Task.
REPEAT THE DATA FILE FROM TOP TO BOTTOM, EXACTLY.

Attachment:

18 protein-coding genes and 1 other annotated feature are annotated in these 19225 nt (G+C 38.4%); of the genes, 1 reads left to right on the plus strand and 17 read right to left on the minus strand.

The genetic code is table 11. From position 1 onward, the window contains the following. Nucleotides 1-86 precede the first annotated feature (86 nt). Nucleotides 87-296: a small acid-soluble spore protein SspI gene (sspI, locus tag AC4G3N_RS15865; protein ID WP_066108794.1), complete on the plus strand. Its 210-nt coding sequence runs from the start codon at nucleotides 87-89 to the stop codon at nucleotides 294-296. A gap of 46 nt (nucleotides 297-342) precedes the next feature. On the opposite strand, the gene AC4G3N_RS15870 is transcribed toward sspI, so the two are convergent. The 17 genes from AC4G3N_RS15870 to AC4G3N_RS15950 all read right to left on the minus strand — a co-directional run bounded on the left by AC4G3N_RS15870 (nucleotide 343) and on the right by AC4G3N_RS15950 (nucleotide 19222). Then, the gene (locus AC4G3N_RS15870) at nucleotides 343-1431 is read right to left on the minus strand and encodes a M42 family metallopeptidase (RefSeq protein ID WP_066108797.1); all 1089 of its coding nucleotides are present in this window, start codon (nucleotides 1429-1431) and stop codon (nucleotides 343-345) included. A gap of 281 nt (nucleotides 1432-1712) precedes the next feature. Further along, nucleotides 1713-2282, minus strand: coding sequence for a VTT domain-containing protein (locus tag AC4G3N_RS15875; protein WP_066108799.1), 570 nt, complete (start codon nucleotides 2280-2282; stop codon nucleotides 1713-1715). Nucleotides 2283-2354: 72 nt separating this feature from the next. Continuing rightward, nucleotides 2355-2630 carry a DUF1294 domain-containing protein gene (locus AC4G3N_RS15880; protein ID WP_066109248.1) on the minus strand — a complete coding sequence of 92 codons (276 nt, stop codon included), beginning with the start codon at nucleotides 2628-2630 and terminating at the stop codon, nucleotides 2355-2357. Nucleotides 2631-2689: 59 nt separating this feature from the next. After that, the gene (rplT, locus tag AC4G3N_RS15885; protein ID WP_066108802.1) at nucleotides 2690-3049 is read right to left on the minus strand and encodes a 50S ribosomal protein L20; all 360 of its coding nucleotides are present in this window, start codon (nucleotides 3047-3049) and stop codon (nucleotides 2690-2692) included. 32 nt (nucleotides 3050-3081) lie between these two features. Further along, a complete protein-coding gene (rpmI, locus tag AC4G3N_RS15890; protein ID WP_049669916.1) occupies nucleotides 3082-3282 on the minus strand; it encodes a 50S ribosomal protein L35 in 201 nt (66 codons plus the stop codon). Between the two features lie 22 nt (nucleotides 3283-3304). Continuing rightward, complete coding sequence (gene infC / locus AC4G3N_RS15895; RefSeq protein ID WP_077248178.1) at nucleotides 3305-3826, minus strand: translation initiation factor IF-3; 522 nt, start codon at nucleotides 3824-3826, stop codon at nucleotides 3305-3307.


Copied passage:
18 protein-coding genes and 1 other annotated feature are annotated in these 19225 nt (G+C 38.4%); of the genes, 1 reads left to right on the plus strand and 17 read right to left on the minus strand.

The genetic code is table 11. From position 1 onward, the window contains the following. Nucleotides 1-86 precede the first annotated feature (86 nt). Nucleotides 87-296: a small acid-soluble spore protein SspI gene (sspI, locus tag AC4G3N_RS15865; protein ID WP_066108794.1), complete on the plus strand. Its 210-nt coding sequence runs from the start codon at nucleotides 87-89 to the stop codon at nucleotides 294-296. A gap of 46 nt (nucleotides 297-342) precedes the next feature. On the opposite strand, the gene AC4G3N_RS15870 is transcribed toward sspI, so the two are convergent. The 17 genes from AC4G3N_RS15870 to AC4G3N_RS15950 all read right to left on the minus strand — a co-directional run bounded on the left by AC4G3N_RS15870 (nucleotide 343) and on the right by AC4G3N_RS15950 (nucleotide 19222). Then, the gene (locus AC4G3N_RS15870) at nucleotides 343-1431 is read right to left on the minus strand and encodes a M42 family metallopeptidase (RefSeq protein ID WP_066108797.1); all 1089 of its coding nucleotides are present in this window, start codon (nucleotides 1429-1431) and stop codon (nucleotides 343-345) included. A gap of 281 nt (nucleotides 1432-1712) precedes the next feature. Further along, nucleotides 1713-2282, minus strand: coding sequence for a VTT domain-containing protein (locus tag AC4G3N_RS15875; protein WP_066108799.1), 570 nt, complete (start codon nucleotides 2280-2282; stop codon nucleotides 1713-1715). Nucleotides 2283-2354: 72 nt separating this feature from the next. Continuing rightward, nucleotides 2355-2630 carry a DUF1294 domain-containing protein gene (locus AC4G3N_RS15880; protein ID WP_066109248.1) on the minus strand — a complete coding sequence of 92 codons (276 nt, stop codon included), beginning with the start codon at nucleotides 2628-2630 and terminating at the stop codon, nucleotides 2355-2357. Nucleotides 2631-2689: 59 nt separating this feature from the next. After that, the gene (rplT, locus tag AC4G3N_RS15885; protein ID WP_066108802.1) at nucleotides 2690-3049 is read right to left on the minus strand and encodes a 50S ribosomal protein L20; all 360 of its coding nucleotides are present in this window, start codon (nucleotides 3047-3049) and stop codon (nucleotides 2690-2692) included. 32 nt (nucleotides 3050-3081) lie between these two features. Further along, a complete protein-coding gene (rpmI, locus tag AC4G3N_RS15890; protein ID WP_049669916.1) occupies nucleotides 3082-3282 on the minus strand; it encodes a 50S ribosomal protein L35 in 201 nt (66 codons plus the stop codon). Between the two features lie 22 nt (nucleotides 3283-3304). Continuing rightward, complete coding sequence (gene infC / locus AC4G3N_RS15895; RefSeq protein ID WP_077248178.1) at nucleotides 3305-3826, minus strand: translation initiation factor IF-3; 522 nt, start codon at nucleotides 3824-3826, stop codon at nucleotides 3305-3307.